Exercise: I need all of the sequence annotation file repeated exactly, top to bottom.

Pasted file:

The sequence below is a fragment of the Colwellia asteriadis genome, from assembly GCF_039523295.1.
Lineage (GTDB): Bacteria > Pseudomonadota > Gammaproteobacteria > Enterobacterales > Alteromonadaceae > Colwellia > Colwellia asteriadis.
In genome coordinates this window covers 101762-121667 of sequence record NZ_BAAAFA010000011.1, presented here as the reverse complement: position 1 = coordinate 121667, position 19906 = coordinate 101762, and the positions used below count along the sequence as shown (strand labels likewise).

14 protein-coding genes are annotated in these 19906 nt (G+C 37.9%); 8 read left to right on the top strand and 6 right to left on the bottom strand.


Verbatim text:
The sequence below is a fragment of the Colwellia asteriadis genome, from assembly GCF_039523295.1.
Lineage (GTDB): Bacteria > Pseudomonadota > Gammaproteobacteria > Enterobacterales > Alteromonadaceae > Colwellia > Colwellia asteriadis.
In genome coordinates this window covers 101762-121667 of sequence record NZ_BAAAFA010000011.1, presented here as the reverse complement: position 1 = coordinate 121667, position 19906 = coordinate 101762, and the positions used below count along the sequence as shown (strand labels likewise).

14 protein-coding genes are annotated in these 19906 nt (G+C 37.9%); 8 read left to right on the top strand and 6 right to left on the bottom strand.